Words: Jessica Sheridan
I’m going to discuss something very important to me: make-up.
I can already hear you sighing. I can see you rolling your eyes or cocking a (perfectly sculpted) eyebrow because make-up isn’t that important. And you’re right; I guess it’s not that important. But make-up culture helps demonstrate something more important than simply reviewing the latest Urban Decay Naked palette (which is also very important).
I went to a house party a few years back for a birthday. I was wearing make-up, and my friends who were attending knew I probably would be. Anyone who has known me for more than ten seconds will know that I love putting on make-up. I never really wore it much during high school, and now that I had discovered the wonders of make-up I wore it every chance I got. I found my friends and as normal my bestie was full of eyeliner compliments. Perfect way to start the evening.
I overheard some people talking about a book series I liked, so I tuned in and tried to get involved. But to my puzzlement one of the more charismatic guys in the group brushed off a lot of my attempts at joining in on the conversation. He exclaimed in surprise shortly afterwards when my friends properly introduced me and he found out I was a law student. Why the surprise you ask? He replied that he didn’t think a girl who wore so much make-up could be smart enough to be a law student.
Why are people so quick to judge people wearing make-up? When did wearing mascara become synonymous with stupidity, or at least antonymous with intelligence?
Cosmetics are a multi-billion dollar industry, reaping in the rewards as we pay $50 plus a pound of flesh for a bottle of the latest matte 27-hour long-lasting blemish-covering magic-fan-dango liquid foundation. And perhaps half of it is FOMO, and perhaps half of it is brand loyalty, but whatever the reason, we spend hundreds of dollars a year maintaining our make-up bags.
It’s not a decision we make lightly. Despite the increasing cost of living, setting aside money for make-up is still a priority for many of us. And as make-up prices go up, we continue to buy up. Or, if you’re like me, you wait for Boxing Day sales and stock up on your favourite concealer and lip colours like it’s the apocalypse.
Despite the financial investment we make into cosmetic culture, there are still people – particularly men – who try to police what we do. Why spend all that money when we look just as pretty without it? Why do we conceal our self-esteem and highlight our insecurities? Why do we mask our faces and lie about how we really look?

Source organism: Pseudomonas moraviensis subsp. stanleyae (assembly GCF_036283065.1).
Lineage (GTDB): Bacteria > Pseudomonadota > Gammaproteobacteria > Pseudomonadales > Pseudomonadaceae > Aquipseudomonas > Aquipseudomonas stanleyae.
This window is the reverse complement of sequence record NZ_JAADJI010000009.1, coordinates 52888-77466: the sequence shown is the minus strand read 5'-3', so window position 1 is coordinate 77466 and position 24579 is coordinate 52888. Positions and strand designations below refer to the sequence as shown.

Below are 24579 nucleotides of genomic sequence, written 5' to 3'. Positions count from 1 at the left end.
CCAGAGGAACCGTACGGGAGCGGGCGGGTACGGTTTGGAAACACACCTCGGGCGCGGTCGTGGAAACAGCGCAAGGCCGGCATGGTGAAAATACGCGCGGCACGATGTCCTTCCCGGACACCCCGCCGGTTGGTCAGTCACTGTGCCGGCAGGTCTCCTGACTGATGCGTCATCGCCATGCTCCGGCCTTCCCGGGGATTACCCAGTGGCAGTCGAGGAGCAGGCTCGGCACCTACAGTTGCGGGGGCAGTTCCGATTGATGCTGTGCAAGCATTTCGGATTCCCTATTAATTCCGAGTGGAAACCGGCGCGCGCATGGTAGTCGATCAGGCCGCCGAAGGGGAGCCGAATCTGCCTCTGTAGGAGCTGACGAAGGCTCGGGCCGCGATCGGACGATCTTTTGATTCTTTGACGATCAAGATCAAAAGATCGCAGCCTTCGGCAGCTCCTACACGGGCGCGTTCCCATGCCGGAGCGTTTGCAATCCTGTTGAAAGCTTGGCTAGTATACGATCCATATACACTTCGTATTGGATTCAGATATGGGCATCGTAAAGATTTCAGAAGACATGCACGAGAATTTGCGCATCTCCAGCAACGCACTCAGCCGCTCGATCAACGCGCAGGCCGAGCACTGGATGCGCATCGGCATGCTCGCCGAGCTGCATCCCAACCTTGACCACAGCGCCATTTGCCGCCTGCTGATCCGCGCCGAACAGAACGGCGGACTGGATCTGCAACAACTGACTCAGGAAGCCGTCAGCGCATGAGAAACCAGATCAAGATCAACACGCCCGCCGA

The short answer? We don’t care what you think.
This might come as a shock to you, but we aren’t cashing our paychecks at Sephora for your approval. We aren’t dressing ourselves up for your attention or comment, and we certainly don’t care if you think we look prettier with or without make-up. Our make-up is not for you. Though I’m amazed at how self-important someone must be to believe that another person – a total stranger – would spend so long applying product to their face every morning just for their approval.
When I get up in the morning and sit down gleefully in front of my mirror, I’m not smiling for anyone but myself. And when I apply my make-up I’m not thinking about covering my skin to hide it from my boyfriend or my family – I’m applying it because I want to. I sincerely enjoy wearing make-up; there’s a certain art to it, and when I wear it I feel wonderful. It’s just like wearing your favourite pair of shoes or your best dress.
It makes me feel good, and that is the only reason I wear make-up.
I am sure that some people wear make-up for different reasons: some people wear make-up because it’s part of their corporate dress code; some people wear make-up because it’s an important day and they want to cover dark circles or blemishes for photos; some wear make-up because they might want to impress certain people. But I can almost guarantee you that most of these are blue moon occasions.
People aren’t spending their hard-earned money to try and look pretty for you. They aren’t trying to lie to you with fake eyelashes (because honestly only an idiot would believe my natural lashes touch my brow bone). We aren’t spending hours watching and making YouTube tutorials just so we can teach each other how to be more attractive for you. And we certainly aren’t wearing make-up for you.
It’s all about us, and does not mean we aren’t also happy, creative, smart and warm people. My worth should not be determined by the length of my eyeliner wing.
Make-up can bring confidence. It can bring happiness. It can bring entire communities of beauty enthusiasts together. So the next time you want to tell someone they are wearing too much make-up, don’t.